All entries for Friday 07 October 2005

October 07, 2005

The IT revolution

Interesting piece by Alison Wolf in the Times Higher on Sept 30th. She notes that in 1991 Sir Douglas Hague, in his paper Beyond Universities, predicted that IT, and video/audio-conferencing would make universities into a less clearly defined sector. He thought that more businesses would become education providers, and that ideas would increasingly be generated and disseminated outside of traditional academic faculties.

Alison goes on to observe:-

I would put this in the "failed predictions" box. I am more intrigued by the extent to which universities still dominate higher levels of teaching and research … Across the world, people are opening and expanding universities of a most familiar kind.

She points out the obvious failed experiments; the UKeU, the University for Industry (which, far from providing a broad range of educational opportunities for all, has now morphed into learndirect, and offers beginners' IT courses and adult basic skills), and wonders "what happened to the NHS University – born 2003, died 2004?".

She's quite right, of course. Radio didn't fundamentally change the way universities work. Neither did television, nor the video recorder, despite the fairly widespread expectation in the 1970s that learning via videotape was surely a more efficient, cheaper, convenient way to gain an education. If you were building a new university right now, in 2005, you'd certainly use IT quite extensively – but it's difficult to think of a single thing that you would, or could, replace with IT. It's inconceivable that you'd decide not to bother with lecture theatres, say, because you figured you could just make all your lectures available as videos over the web. It turns out that two things which matter hugely and which strongly favour campuses, buildings, physical spaces for the people and the process of learning are:-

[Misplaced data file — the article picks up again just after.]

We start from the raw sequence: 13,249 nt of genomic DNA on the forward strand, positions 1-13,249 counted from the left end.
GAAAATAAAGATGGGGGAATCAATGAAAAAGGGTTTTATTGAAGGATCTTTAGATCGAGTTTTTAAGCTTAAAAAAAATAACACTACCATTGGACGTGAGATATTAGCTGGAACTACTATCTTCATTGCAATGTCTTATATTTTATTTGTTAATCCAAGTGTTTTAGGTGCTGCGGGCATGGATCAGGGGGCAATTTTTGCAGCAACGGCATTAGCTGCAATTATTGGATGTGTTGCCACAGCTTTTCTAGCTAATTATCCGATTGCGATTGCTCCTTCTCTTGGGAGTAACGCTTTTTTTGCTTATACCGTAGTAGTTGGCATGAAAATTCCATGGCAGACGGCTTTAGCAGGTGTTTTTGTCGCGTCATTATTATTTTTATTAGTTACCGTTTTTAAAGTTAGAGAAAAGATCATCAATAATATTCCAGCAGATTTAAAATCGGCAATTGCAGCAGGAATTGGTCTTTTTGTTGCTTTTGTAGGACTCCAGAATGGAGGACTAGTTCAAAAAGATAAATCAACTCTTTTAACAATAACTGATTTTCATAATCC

1. Reputation. Choosing a university is a decision which is informed in large part by the reputation of the university – not just the quality of its teaching or research, but the quality of the institution as a whole. This is something which is very hard to discern for virtual institutions, but quite easy if you can come to the campus, look around, meet people and talk to them.
  2. Socialisation. Universities are as social as they are academic. The success of the Learning Grid at this university, for example, suggests that well designed physical spaces, while they can be augmented or supported by IT, are themselves fundamentally the best way to allow people to socialise. And socialising, be it for learning purposes or for its own sake, is part of what makes a university work, and why the Hague predictions, and many others like them in the intervening period, are unlikely to come true.

More modern takes on the same theory argue that as bandwidth gets broader and broader, the physical aspects of a campus can more closely be replicated virtually. This was the theme of the keynote at Educause which I attended last year, and wrote about then. I wonder why there is so much enthusiasm for the idea that technology will/must/does change the shape of universities?


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